Employment Law Archives - Romano Law

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Category: Employment Law

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When Can You Legally Record a Conversation in California?

Sometimes when parties have a dispute, one of them may seek to record the other person to obtain evidence relevant to the disagreement.  However, federal and state laws vary as to the legality of recording a person without their consent.  For instance, states like Florida are much more restrictive than New York and New Jersey.


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Employee Protections in Florida: Whistleblowers and Retaliation

Florida, like many states, expressly protects employees from retaliation for reporting unlawful conduct by their employer.  The purpose of such laws is to encourage workers to disclose illegal activities they discover in the course of their employment.  In some cases, workers can also sue their employer and obtain damages as whistleblowers.  Florida whistleblower law may


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What is Copyright Infringement?

If you have created a piece of art, written a story, or composed a song, you do not want someone else to steal, copy or profit from it.  The purpose of copyright law is to protect original works of authorship from a third party using your work without your permission.  Unlawful use of your copyrighted work constitutes


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Special Delivery – New York’s New Protections for Food Delivery Workers

Delivery drivers and bikers have been a modern fixture of New York for at least the last several years.  Particularly after demand for food delivery spiked during the COVID-19 lockdown and has remained high, food delivery workers are an ever-present institution of the city, zipping around the streets on electric bikes with insulated bags, frequently


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Nannies Must be Paid Overtime

If you employ a nanny, you have obligations under federal, state, and local employment laws.  That includes paying your nanny overtime as well as complying with workers’ compensation insurance, paid time off and other rules.  Failing to abide by these laws can result in a significant liability. Why Are Nannies Owed Overtime? Under federal, state,


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Are You an At-Will Employee?

Employment in most states is generally presumed to be “at-will.”  That means a private-sector employer can terminate an employee for any reason at any given time, absent an employment agreement to the contrary.  An employee is also free to quit a job for any reason without notice.  While this is the general rule, there are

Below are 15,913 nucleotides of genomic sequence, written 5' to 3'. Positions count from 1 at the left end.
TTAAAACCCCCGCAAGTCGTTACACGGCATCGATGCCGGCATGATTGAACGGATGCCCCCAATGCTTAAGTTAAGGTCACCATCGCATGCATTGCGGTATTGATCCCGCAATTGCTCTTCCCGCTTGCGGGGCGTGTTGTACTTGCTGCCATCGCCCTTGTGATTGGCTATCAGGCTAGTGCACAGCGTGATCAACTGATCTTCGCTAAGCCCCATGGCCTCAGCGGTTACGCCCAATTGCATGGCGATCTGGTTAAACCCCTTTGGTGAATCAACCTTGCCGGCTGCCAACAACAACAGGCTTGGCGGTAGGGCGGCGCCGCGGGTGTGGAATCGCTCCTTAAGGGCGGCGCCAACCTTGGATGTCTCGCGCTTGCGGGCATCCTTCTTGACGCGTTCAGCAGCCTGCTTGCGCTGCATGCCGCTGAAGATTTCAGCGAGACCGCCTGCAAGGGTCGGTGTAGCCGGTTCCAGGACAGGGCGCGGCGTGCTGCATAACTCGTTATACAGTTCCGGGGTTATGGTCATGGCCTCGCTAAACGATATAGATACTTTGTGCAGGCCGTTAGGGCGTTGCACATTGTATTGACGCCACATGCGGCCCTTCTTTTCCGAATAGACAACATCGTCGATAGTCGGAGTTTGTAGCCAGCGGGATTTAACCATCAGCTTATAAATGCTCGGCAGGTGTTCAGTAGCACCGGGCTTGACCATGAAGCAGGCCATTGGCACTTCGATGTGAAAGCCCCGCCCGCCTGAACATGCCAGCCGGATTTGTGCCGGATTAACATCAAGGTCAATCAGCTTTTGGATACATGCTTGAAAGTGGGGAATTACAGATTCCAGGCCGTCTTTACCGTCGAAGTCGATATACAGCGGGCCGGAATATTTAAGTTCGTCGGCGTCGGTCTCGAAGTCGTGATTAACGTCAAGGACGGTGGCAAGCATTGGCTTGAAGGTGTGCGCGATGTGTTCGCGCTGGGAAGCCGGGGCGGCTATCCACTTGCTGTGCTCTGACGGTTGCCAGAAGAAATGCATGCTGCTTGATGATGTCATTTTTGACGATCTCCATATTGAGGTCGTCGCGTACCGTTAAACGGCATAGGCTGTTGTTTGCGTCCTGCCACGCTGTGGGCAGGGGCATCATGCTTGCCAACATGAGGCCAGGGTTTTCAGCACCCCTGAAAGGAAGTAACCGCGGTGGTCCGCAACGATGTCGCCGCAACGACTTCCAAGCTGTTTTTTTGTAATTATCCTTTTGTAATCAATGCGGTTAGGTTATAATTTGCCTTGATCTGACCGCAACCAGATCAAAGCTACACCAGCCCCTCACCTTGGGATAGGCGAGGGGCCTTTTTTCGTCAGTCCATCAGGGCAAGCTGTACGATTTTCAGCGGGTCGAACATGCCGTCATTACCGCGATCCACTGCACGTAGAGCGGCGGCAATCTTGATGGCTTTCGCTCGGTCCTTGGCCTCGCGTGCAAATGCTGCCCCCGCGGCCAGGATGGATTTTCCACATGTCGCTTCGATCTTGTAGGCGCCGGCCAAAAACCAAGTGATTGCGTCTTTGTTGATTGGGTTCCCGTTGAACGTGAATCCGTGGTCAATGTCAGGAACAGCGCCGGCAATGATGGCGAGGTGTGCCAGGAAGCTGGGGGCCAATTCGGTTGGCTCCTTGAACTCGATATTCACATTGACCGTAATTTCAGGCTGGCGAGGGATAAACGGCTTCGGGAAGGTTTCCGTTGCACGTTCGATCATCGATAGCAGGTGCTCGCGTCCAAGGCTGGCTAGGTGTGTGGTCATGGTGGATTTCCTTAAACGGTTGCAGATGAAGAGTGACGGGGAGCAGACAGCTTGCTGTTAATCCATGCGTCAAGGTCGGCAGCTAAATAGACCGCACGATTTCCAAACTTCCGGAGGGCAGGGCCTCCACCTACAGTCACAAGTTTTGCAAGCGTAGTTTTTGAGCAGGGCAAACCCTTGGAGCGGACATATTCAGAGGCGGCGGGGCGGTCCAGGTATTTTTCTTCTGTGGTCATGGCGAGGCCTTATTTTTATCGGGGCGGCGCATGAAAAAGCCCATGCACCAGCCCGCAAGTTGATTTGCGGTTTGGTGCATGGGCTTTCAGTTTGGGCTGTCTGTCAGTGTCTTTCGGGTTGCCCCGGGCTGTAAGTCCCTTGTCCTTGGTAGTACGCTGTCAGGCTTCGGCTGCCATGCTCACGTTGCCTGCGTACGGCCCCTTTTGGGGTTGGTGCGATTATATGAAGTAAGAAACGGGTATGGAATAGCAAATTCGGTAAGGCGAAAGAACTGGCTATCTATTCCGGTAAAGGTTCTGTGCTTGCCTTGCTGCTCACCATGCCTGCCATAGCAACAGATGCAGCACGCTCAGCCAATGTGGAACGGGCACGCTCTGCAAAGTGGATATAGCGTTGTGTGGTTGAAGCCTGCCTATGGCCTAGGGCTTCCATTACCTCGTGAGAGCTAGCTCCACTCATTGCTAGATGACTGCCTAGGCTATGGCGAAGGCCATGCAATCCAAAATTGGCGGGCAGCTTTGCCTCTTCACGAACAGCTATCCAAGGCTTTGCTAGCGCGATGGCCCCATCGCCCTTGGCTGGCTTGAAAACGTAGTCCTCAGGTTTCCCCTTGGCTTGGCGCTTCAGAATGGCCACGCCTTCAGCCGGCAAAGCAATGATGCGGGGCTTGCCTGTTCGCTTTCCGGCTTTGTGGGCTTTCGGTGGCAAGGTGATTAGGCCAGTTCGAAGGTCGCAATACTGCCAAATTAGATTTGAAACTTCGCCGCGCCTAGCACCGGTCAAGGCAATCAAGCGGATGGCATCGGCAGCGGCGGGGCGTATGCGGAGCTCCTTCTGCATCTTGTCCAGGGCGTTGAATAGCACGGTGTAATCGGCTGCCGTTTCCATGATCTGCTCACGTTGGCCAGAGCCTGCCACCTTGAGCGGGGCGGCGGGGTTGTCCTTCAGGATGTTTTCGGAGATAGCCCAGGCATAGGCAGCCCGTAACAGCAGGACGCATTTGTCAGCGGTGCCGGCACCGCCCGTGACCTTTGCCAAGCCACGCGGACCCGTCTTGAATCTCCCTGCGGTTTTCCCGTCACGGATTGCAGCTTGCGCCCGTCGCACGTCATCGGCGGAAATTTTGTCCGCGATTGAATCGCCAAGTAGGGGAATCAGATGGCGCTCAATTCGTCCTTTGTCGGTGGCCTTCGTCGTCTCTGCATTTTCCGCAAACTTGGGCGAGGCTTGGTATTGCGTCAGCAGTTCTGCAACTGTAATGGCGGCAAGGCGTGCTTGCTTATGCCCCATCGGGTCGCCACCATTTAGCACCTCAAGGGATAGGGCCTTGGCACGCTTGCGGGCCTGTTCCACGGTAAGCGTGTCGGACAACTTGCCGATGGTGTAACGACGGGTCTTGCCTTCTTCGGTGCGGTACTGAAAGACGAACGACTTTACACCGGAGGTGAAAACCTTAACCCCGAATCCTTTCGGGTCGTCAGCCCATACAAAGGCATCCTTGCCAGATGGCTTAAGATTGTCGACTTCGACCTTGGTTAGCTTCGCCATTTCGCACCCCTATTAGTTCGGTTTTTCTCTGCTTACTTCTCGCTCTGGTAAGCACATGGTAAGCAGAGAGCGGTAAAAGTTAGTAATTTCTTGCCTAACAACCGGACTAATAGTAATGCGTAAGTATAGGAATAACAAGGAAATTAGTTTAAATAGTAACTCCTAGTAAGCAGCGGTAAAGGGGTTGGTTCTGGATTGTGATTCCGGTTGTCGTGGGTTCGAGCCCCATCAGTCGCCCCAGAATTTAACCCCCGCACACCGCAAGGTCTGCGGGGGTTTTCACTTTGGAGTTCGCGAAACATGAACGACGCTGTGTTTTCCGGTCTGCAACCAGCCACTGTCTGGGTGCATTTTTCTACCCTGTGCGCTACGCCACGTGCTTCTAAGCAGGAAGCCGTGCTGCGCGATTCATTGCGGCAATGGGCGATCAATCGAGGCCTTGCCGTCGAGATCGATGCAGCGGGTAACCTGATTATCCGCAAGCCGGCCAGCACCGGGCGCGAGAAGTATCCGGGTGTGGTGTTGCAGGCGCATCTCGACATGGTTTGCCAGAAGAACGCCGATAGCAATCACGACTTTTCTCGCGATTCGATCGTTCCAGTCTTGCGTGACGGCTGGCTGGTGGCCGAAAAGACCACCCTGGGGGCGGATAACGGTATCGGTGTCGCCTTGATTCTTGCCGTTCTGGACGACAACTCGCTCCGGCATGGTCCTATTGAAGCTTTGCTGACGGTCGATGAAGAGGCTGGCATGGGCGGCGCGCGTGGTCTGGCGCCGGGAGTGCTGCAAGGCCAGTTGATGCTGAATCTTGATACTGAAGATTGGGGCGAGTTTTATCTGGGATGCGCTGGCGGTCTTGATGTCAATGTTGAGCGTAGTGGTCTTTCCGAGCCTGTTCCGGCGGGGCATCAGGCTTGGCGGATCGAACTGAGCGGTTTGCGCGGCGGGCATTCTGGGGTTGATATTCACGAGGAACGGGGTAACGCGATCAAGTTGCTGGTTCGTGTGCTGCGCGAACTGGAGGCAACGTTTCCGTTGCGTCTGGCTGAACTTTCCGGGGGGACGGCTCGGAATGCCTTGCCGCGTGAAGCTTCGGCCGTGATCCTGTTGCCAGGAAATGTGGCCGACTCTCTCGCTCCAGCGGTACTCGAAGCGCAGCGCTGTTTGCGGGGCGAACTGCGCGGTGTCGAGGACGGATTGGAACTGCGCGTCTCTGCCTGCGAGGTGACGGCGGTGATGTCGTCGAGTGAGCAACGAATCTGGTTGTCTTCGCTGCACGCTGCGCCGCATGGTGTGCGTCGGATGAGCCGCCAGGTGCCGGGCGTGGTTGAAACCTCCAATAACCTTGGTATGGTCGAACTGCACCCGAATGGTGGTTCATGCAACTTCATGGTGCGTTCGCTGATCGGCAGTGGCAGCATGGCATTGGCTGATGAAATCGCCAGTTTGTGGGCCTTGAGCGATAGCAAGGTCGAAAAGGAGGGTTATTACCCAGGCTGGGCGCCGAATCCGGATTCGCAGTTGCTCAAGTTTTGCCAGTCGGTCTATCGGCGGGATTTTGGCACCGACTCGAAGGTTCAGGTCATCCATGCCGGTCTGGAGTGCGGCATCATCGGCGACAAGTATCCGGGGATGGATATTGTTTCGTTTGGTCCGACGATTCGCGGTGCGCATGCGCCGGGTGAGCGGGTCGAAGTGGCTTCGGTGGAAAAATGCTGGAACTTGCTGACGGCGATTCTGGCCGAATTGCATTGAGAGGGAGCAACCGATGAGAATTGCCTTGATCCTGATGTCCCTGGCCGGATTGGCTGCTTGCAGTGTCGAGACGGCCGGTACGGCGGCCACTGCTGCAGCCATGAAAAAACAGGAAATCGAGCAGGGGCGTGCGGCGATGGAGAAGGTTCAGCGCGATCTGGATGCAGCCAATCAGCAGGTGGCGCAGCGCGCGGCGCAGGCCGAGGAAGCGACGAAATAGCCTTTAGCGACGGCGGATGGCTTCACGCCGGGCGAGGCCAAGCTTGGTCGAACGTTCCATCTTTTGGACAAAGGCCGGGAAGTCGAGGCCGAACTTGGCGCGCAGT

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EEOC Updates COVID-19 Guidelines

Since the development of the COVID-19 vaccine, there have been questions and concerns regarding possible vaccination requirements in the workplace.  In response to these issues, on May 28, 2021, the Equal Employment Opportunity Commission (EEOC) updated its COVID-19 guidelines for employers.  However, as the Centers for Disease Control (CDC) and state and local public health


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Employer Recordkeeping Requirements Under the Fair Labor Standards Act (FLSA)

Updated: October 13, 2021 The Fair Labor Standards Act (FLSA) is a federal law that establishes minimum wage, overtime and child labor rules for certain employees.  Generally, FLSA applies to all full and part-time workers unless they are exempt.  Covered employees must be paid at least the minimum wage and receive overtime pay of at least


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Understanding Music Royalties

The music industry is an economic powerhouse, earning a revenue of $20.2 billion in 2019 alone.  Despite its monstrous success, the heart and soul of the music industry – recording artists, songwriters, composers and publishers – often leave a substantial amount of money on the table.  The question is: “why?”  The answer – difficulty in


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This Blog is made available by Romano Law PLLC for general informational and educational purposes only, not to provide specific legal advice. By using this Blog you understand that there is no attorney client relationship between you and Romano Law PLLC or any individual contributor. You should consult a licensed professional attorney for individual advice regarding your own situation.

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